Best of the Week
of July 18, 1999


Here are the most intriguing cross-cultural exchanges either begun or advanced during the week of July 18, 1999, as selected by Y? These
postings, as well as "Best of the Week" entries from previous weeks, also can be found by accessing our new database using our search form, or, in the case of answers posted before April 24, 1999, in our Original Archives (all questions from the Original Archives have been entered into the new database as well). In the Original Archives and the new database, you will find questions that have received answers, as well as questions still awaiting responses. We encourage you to answer any questions relevant to your demographic background, as well as to ask any provocative question you desire. Answers posted are not necessarily meant to represent the views of an entire demographic group, but can provide a window into the insights of an individual from that group.

First-time users should first make a quick stop at our guidelines pages for asking and answering questions.


Question:
How do non-stutterers see stutterers? Do you pity them? Do you see them as regular people you could get to know? Do you regard them as less-intelligent? Is stuttering funny?
POSTED 7/23/99
Jeff, Andover, MA, United States, <jeffrey_rose@eri.eisai.com> , 38, Male, Agnostic, White/Caucasian, Straight, Stutterer, Biologist, Over 4 Years of College , Upper middle class, Mesg ID 7219943518
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Question:
Do most people think leaders of the religions of today are doing a good job helping others understand and open their hearts to other religions and people? Or are they mainly trying to show us, by all means, that there is no other truth but their own? What will happen to the world if all religions stay stuck in their own world and don't want to open up to other religions? Should they, or should they not? Will there be more ethnic cleansing, or will there be a single religion to replace all others to show the path of the soul and spirit?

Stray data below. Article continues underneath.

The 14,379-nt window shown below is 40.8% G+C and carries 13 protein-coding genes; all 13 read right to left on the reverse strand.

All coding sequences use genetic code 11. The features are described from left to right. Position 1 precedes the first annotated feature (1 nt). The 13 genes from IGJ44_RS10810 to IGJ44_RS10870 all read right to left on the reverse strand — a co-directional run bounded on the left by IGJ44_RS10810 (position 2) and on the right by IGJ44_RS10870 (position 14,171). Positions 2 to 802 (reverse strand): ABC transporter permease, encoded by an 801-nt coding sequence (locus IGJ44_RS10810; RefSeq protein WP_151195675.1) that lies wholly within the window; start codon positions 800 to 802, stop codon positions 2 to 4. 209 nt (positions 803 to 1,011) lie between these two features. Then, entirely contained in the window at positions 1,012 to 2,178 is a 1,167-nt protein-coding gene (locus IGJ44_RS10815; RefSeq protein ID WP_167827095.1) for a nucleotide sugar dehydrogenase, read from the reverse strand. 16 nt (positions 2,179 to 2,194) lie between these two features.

POSTED 7/23/99
Sultan O., Geneva, NA, Switzerland, <sogva@iprolink.ch>, Mesg ID 7189953958
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Question:
I have noticed some lesbians are very overt about their sexual orientation in a way that I have trouble describing. It's sort of angry, sort of in-your-face. I am not talking about holding hands or kissing in public. For example, there is a lesbian couple at work who got into some very graphic dancing at a work party (like mimicing their sex positions). I guess I don't understand why some lesbians feel the need to act like, "I'm a lesbian!", when I never see straight people acting like, "I'm straight!" Can anyone help me understand this?
POSTED 6/28/99
Edna, Yonkers, NY, United States, 31, Female, Straight, Teacher, Over 4 Years of College , Lower middle class, Mesg ID 62699100156

Responses:
While some of us in the gay community have a rather "in-your-face" mentality, I don't really know that this is a case of that. You claim that "I never see straight people acting like, 'I'm straight'". I beg to differ. Every time I watch a movie, I see 'I'm straight!', Every time I see photos on co-workers' desks, I see 'I'm straight!', Every time I go to the beach or pool, I see 'I'm straight!', Every time I go to community events, I see - yep... 'I'm straight!'. I think some people are overly sensitive to homosexuals and us being "ourselves." While I know some of us can be a bit militant - and I am not suggesting that this is not a case like that - I ask that we are afforded the same respect as others. A perfect example of this: You haven't seen - yet - a gay couple in bed or kiss on primetime TV.